As a Chinese teacher, I feel like I am at war. The enemy is a voice in the back of my students' minds repeating "you can't do this." If they quit, the battle is lost.
In this war, time is of the essence. I must help students achieve a steady string of quick, small victories until they prove to themselves "I can do this."
Pinyin is an indispensable "weapon" for students of Chinese as a second language, who would otherwise have a terrible time reading, pronouncing, typing or looking up characters. For example, pinyin renders as "mei-you," which happens to sound just like the English short form for "mayonnaise."
Pinyin appears easy, but looks are deceiving. Have you noticed ye doesn't rhyme with de, si doesn't rhyme with di, nor does yan with dan? Then how can niu rhyme with you, shui with wei, and nuo with mo?
In my observation, most college students are not reasonably proficient in pinyin until their second year of Chinese. By then, the damage is done. Even if they don't quit in year two, most will have heard the "enemy" too many times to ever overcome it.
I have a dream. Someday, beginning students will go to their first Chinese class having already "perfected" pinyin, in advance, on their own. That's why I designed "Laokang Pinyin Trainer" an iOS app available on the Apple app store ($2.99). https://itunes.apple.com/us/app/laokang-pinyin-trainer-lao/id637415390?mt=8
By "perfect" I do not mean native-sounding pronunciation. I mean proficient as demonstrated by a score over 90 on the Laokang Pinyin Test. For more on this free diagnostic test and the benefits of pinyin proficiency, read my recent post "A Pinyin Opinion" here.
The app cuts the job of mastering pinyin into five digestible slices; to continue the analogy, it lays out a battle plan of five winnable stages. These are arranged, like levels in a video game, from the easiest to the hardest, from the most English-like to the least, and from straightforward spelling to irregular spelling.
The app uses monotone to help students focus on just sounds, not tones. It uses nonsense words so that even students with little or no vocabulary can use it. It employs a dynamic virtual keyboard to reduce keystrokes and help the user focus. It plays audio samples and records the user's voice to train both listening and speaking. Each stage of the "battle" takes only one or two study sessions to complete.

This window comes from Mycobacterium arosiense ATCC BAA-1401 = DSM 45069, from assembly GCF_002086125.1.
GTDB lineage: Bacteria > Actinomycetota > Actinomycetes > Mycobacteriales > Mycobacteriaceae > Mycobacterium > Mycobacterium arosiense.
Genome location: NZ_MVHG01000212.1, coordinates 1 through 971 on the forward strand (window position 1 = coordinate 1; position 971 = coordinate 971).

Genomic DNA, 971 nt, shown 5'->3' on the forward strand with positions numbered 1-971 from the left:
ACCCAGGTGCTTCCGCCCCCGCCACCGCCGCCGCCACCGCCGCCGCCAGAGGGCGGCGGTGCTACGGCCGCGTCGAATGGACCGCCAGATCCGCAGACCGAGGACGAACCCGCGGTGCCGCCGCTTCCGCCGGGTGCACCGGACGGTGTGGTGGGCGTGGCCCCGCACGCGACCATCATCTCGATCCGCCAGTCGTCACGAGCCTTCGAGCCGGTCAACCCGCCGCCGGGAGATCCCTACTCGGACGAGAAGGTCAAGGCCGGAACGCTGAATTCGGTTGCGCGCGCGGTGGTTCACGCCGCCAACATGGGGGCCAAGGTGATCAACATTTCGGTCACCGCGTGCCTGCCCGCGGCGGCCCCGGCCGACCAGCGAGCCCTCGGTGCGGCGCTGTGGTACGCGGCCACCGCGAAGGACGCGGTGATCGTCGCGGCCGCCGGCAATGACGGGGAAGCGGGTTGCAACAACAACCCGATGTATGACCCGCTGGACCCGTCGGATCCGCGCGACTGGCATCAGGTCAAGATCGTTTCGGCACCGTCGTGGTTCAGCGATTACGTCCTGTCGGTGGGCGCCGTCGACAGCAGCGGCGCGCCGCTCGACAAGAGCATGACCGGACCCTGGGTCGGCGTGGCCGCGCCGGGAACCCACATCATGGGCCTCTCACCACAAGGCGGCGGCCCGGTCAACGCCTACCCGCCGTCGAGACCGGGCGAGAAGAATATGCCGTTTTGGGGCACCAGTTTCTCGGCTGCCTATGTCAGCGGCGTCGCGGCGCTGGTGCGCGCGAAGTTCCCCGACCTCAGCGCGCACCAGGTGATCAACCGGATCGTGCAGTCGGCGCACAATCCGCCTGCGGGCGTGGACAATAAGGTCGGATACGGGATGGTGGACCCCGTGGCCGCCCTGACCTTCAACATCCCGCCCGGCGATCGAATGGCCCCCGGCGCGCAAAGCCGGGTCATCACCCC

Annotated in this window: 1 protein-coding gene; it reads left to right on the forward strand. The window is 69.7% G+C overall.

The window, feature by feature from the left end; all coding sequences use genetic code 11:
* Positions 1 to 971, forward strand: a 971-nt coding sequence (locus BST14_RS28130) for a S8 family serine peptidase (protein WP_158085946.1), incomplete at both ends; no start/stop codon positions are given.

In the first skirmish, the user learns 18 consonants, so-called "initials". Thirteen of them sound and are spelled just like English (such as p, t and k). Two sound similar to their English counterparts (h and r), and three are common English sounds spelled oddly (z, zh and c). This first group is learned, practiced and tested with just a few vowels to keep it simple.
In the second conflict, the user learns 15 "finals" (vowels and semi-vowels, such as ai, an, and ang). All these sounds occur in English, and most are spelled as English sometimes spells them. These finals are learned, practiced and tested using only a few initial consonants.
In this second group the user meets a wrinkle: the "uo" sound is sometimes abbreviated to just "o". In the app keyboard, the "uo" key changes to an "o" key whenever the user taps b, p, m or f. It's the same key and the same sound, only a spelling variation, which the user internalizes after seeing the key face display switch back and forth a few times.
The third encounter is with these 18 initials and 15 finals in all their combinations. I call this "halftime", but in fact it covers more than two thirds of all the sounds in the language. After some practice, the user takes a timed test of 24 three syllable words. After just three or four study sessions outside a classroom, students are able to hear and say a majority of sounds accurately even under time pressure.
The fourth engagement introduces the sounds "yi" and "wu", which are spelled "y" or "w" at the beginning of a syllable, or "i" and "u" in the middle of a syllable. The display for these two keys switches back and forth according to the context to help the user understand this is merely a spelling variation of the same sound. In another wrinkle: after y or i is tapped, the "e" and "an" keys become "e*" and "an*" to reflect that the sounds change (the "e*" sounds "e as in egg", the "an*" sounds "en as in yen").
The last altercation, which I call "The Rest", introduces and three other sounds which do not occur in English. Admittedly, most students will need a teacher to get these right. The ji, qi, xi are a challenge, but students who first master zh, ch, and sh have less trouble with them. This section isolates these more difficult sounds for extra practice so users can more quickly master them.
The battle for pinyin proficiency, the sum of these five quick skirmishes, is sweet to win, but the war is far from over. Students must again face "the voice" when learning tones. In an upcoming post I describe how the Laokang Tone Test, a free download, accurately assesses the tone proficiency of students at any level a few minutes. A subsequent post describes how my iOS app "Laokang Tone Trainer" arms students to slay "the enemy" before it's too late.
You can do this.
Paul Condrell, whose Chinese name is Kang Baole 康保乐, grew up in Washington, D.C., and has lived in China since 1988. He is founder and chairman of consumer products retailer 小康之家 xiaokang.com.He is developing apps, under the "Laokang" brand, for Apple iOS devices to help students master Chinese. He teaches... View Full Bio